Joel’s Favourite Images from Myanmar 2017

During the Jan-Feb winter vacation in 2017, Catherine and I returned to Asia and spent two weeks circling the tourist circuit in Myanmar. Starting in Yangon, we bused overnight to Bagan and spent a few days capturing sunrises and sunsets from the tops of ancient temples and driving an electric scooter through the sandy countryside. Then we continued on to Mandalay, wandering the streets and trying as much food as the heat and our stomachs would allow. Finally, we bused onward to scenic Inle Lake and spent a couple days boating around and recovering from our culinary adventures in Mandalay. An amazing trip, overall, and it felt great for us both to be back in Asia. While it is a complicated country that we can’t hope to understand in such a short time and on such curated explorations, Myanmar left a lasting impression through the kindness of the people we met. I don’t think we’ve ever been treated with more care in a South East Asian country. Hopefully, the spirit we encountered can survive both the current political turmoil and a seemingly inevitable future of tourism expansion. These are my favourite images that I captured on our trip.

Yangon rush hour. All the cars backed up on one side, and a lone bicycle on the other.
A small figurine at Botahtaung Pagoda, Yangon.
A scene from dusk at Yangon’s Botahtaung Pagoda.
A man carrying goods around Kandawgyi Lake, Yangon.
Catherine walking along the scenic boardwalk of the Kandawgyi Lake in central Yangon.
We were lucky to be in Yangon for the Chinese New Year. These dragon dancers were going shop to shop, soliciting donations.
One of Yangon’s snack vendors among her goods.
Catherine with the central reclining Buddha in the Chauk Htat Kyi Pagoda, Yangon.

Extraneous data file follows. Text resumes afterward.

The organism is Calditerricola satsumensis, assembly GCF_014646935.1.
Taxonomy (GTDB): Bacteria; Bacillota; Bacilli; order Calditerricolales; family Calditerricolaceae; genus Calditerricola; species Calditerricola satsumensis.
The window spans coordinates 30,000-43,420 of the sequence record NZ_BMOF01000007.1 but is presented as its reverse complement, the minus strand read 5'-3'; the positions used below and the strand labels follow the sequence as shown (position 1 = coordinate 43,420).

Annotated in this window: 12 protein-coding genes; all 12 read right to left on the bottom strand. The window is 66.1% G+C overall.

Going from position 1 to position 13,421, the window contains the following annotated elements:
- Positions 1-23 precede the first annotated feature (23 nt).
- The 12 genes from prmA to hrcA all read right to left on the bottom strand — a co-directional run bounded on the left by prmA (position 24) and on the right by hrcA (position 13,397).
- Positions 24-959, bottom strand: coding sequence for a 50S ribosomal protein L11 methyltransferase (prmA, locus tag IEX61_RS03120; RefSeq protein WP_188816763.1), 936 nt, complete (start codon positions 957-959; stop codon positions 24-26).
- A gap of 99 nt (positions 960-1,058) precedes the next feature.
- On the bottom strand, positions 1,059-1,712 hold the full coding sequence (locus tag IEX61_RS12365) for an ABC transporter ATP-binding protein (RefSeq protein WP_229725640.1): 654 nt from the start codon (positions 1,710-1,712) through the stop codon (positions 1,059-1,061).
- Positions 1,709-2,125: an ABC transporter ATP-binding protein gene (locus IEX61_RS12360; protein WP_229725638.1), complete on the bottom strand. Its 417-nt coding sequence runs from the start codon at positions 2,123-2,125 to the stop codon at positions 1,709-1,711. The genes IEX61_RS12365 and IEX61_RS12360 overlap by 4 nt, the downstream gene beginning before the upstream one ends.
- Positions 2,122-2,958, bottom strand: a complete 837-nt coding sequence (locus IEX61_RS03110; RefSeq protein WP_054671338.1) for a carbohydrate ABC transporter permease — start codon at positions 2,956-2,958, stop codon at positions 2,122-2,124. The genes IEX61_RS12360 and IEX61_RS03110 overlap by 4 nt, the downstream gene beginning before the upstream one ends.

A row of Buddhas in the Chauk Htat Kyi Pagoda, Yangon.
A meditating Buddha statue in the Chauk Htat Kyi Pagoda, Yangon.
The massive central figure in the Ngar Htat Gyi Pagoda, Yangon.
Monks transitioning to Nirvana (maybe?) at the Ngar Htat Gyi Pagoda, Yangon.
Yangon street scene – I love a bicycle!
An amazing view of Yangon’s largest pagoda at dusk.
A woman cleans her icon in Sule Pagoda, Yangon.
Travel in Bagan basically means getting up before dawn each day to take pictures of balloons rising with the sun over a field of temples before ripping around the sandy countryside on scooters. Not a bad way to spend a few days!
Bagan means balloons.
And more balloons.
And more balloons.
Every day. Ride. Rinse. Repeat.
Daily life in Bagan for the few locals still living in the area takes place in the shadows of these monuments of history.
A woman praying in one of Bagan’s Temples.
Two travelers stop for a midday snack in one of Bagan’s many temples.
Catherine enjoys some early morning scenery in Bagan.
Catherine tries out our electric scooter in Bagan.
A cyclist crosses the countryside in Bagan.
A woman cleans the steps of one of the many temples spread through the Bagan countryside.
Sunrises in Bagan are epic, but sunsets aren’t so bad either!
One of the guard towers surrounding the central fortress area of Mandalay.
A dragon dance troupe soliciting donations from businesses in Mandalay.
A textile vendor shows her wares in Mandalay’s Zay Cho market.
Scooters parked along the side of the Zay Cho market, Mandalay.
Crowded parking outside Mandalay’s central Zay Cho market.
U Bein Bridge is the world’s oldest and longest teakwood bridge, and it was very popular with photographers.
A monk crossing U Bein Bridge in the early morning light.
A cyclist walking his bike along U Bein Bridge near Mandalay.
A fisherman sets out on Taung Tha Man Lake near Mandalay.
A fisherman walking his net along the side of U Bein Bridge outside of Mandalay.
A different take on U Bein bridge.
A standard trophy shot of U Bein Bridge.
Not much of a skyline in Mandalay, but what a sky!
One of the iconic fishermen of Inle Lake prepares his net in the early morning.
Fuji A youth zipping across Inle Lake in the early morning.
One of the many weavers working in the tourist-oriented factories around Inle Lake.
Capturing light trails and the Sule Pagoda from a pedestrian overpass in central Yangon.


Leave a Reply